Boeuf River steamboat days were happy days. I can tell by the twinkle in Doctor Jordan’s eye as he relates about the Era 10, the steamboat with the most beautiful whistle he’d ever heard. Some weeks he said, as many as three steamboats came up Boeuf River. Besides the Era 10, there was the Tom Parker, the Saline and the Stella Black.
The following works were written in conjunction with the WPA (Works Progress Administration of Louisiana), ca., 1935. These documents have been recently digitized as part of the Louisiana Digital Library, and are… Read More
It’s difficult to find a better source than the works of Bennie McLain Hixon (1923-2014), when it comes to research on Richland Parish and particularly, the first settlements along Boeuf River. Thanks… Read More
Back in August of 1991, many Richland Parish residents will remember the excitement and buzz about the first annual “Pickin’ and Ginnin’ Festival.” The festival always drew large crowds, but after a while, the work involved to pull off a successful festival became too great, and the festival eventually ended. Jennie Joe Siscoe, who often wrote several great historical columns for the Beacon, penned this history about growing cotton in Richland Parish.
The following map shows the northwest portion of present day Richland Parish, as it was in 1850.
Preceding the time that Louisiana joined the United States, the following map shows an early look at land holdings, boundary names, etc
From Richard Nance Hixon’s thesis, The Antebellum History of Richland Parish. Northeast Louisiana University, 1990 – Richland Parish (La.) – 384 pages This map shows the now extinct community of “Ion” which was located on… Read More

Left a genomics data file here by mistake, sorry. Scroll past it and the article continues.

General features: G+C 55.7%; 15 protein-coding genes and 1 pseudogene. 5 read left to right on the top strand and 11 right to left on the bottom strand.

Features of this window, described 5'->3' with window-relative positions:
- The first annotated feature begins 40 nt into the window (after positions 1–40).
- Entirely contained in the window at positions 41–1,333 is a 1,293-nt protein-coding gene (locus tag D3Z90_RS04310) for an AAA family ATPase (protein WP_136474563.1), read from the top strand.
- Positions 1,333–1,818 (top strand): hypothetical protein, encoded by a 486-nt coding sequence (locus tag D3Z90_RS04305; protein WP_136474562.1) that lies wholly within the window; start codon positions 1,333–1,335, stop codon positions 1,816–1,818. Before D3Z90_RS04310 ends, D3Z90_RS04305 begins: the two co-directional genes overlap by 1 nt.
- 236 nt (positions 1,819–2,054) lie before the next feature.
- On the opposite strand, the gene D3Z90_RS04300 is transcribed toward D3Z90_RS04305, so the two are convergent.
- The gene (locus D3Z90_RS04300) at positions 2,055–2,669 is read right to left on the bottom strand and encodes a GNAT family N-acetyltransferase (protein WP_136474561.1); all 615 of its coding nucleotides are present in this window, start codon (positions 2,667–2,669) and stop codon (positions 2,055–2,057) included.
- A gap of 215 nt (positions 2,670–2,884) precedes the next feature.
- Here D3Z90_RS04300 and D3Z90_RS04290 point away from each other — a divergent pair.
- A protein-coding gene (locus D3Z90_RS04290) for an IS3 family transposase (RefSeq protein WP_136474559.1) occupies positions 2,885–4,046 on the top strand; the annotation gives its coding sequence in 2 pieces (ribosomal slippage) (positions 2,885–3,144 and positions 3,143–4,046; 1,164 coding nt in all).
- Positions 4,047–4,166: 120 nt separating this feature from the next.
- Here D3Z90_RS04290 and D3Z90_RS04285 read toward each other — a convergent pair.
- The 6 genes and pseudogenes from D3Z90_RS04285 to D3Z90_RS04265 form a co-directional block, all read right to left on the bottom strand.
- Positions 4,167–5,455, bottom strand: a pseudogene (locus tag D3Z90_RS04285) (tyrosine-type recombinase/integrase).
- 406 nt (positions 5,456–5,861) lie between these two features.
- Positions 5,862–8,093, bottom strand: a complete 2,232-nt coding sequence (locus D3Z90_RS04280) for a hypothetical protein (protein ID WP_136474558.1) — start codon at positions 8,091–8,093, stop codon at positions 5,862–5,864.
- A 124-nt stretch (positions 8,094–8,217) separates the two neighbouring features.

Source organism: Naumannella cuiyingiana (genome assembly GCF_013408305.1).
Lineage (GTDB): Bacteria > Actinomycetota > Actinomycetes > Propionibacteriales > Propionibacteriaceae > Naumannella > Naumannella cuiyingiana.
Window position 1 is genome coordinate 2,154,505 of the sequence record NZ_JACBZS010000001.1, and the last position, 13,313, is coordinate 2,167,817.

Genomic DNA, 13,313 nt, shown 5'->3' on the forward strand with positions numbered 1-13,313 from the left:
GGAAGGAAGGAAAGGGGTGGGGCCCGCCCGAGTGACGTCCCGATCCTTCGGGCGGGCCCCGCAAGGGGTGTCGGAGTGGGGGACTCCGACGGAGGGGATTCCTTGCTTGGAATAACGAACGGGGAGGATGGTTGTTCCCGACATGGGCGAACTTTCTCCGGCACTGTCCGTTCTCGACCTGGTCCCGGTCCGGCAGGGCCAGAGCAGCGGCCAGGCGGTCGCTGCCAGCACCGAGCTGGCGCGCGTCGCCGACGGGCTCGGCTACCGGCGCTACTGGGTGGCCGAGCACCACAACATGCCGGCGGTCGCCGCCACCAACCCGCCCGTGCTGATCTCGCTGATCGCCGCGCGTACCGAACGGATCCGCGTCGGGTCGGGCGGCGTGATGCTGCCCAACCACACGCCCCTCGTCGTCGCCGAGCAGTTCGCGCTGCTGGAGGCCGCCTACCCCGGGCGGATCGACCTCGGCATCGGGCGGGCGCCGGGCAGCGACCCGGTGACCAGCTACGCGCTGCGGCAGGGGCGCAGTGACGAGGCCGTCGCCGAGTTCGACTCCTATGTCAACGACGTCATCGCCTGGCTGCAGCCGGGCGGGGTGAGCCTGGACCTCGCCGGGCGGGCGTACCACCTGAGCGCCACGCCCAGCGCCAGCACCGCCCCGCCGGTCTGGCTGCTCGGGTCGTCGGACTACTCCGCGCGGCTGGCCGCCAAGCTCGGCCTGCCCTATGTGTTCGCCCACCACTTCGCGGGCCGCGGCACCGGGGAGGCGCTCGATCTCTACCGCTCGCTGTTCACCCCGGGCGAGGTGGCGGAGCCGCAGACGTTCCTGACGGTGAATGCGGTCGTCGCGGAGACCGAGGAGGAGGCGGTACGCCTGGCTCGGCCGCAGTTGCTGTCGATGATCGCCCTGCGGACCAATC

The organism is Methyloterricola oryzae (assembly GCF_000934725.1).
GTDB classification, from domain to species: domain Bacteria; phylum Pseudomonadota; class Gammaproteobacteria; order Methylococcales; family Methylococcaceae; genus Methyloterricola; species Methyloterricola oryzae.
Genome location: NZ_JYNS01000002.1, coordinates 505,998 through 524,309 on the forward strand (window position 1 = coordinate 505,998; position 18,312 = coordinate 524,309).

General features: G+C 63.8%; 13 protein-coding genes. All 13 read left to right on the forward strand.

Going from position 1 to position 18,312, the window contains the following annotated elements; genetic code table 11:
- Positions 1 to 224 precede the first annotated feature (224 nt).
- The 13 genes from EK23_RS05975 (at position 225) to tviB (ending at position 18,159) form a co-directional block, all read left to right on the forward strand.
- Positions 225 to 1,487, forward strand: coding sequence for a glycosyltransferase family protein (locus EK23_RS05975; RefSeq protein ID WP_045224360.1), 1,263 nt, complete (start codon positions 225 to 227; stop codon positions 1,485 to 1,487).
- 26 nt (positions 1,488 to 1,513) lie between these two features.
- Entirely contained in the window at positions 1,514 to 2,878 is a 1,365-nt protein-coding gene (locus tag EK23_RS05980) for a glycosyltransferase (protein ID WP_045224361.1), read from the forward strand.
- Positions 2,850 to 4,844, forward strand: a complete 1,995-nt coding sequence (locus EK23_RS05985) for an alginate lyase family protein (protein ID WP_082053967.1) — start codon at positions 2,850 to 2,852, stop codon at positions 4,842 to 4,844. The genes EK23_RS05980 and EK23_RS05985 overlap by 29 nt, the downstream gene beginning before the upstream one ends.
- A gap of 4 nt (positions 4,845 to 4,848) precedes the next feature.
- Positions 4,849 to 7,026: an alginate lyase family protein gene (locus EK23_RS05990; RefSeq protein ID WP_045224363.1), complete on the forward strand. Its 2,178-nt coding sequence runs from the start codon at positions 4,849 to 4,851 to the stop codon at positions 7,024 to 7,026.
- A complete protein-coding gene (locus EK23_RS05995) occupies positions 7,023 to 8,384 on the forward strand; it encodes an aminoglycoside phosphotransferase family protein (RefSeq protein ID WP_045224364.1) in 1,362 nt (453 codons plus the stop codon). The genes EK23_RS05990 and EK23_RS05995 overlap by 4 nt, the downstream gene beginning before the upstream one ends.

Missing in action, First Lieutenant Ray A. Boyd. Sat, Feb 24, 1945 – 1 · The Richland Beacon-News (Rayville, Louisiana, United States of America) · Newspapers.com FIRST LIEUTENANT RAY A. BOYD January… Read More
A J Clack lived around the Mann community, and was married to Emma Ivy McKay. Andrew J. Clack was the grandson of Thompson T. Clack, who moved to the Prarie Jefferson in the 1810’s or earlier. Andrew J Clack is the nephew of Andrew Benjamin Clack, b 1815, who did the most extensive first surveys of Richland, Morehouse, and surrounding parishes.
The Hon. John Ray, James Ray, Henry Bry, and Other Early Distinguished Settlers in Northeast Louisiana
The article below was printed originally in The Ouachita Telegraph on August 25, 1888. It details how this early settler in Northeast Louisiana came in contact with Davy Crockett in Little Rock… Read More
In a great article a few years ago in the Bastrop Daily Enterprise, Wes Helbling wrote a great article commemorating the 250th anniversary of The Baron de Bastrop‘s birthday. Much can be said about… Read More
In anticipation of Louisiana’s Bicentennial Celebration this month, Louisiana Secretary of State Jay Dardenne did an outstanding job of putting together his list of the Top 200 Notable people in Louisiana History. While… Read More
Before Richland Parish existed, the surrounding parishes made up the area we know today as Richland. The areas known today as Start, Crew Lake, Wynn Island, and parts of Girard, were formerly… Read More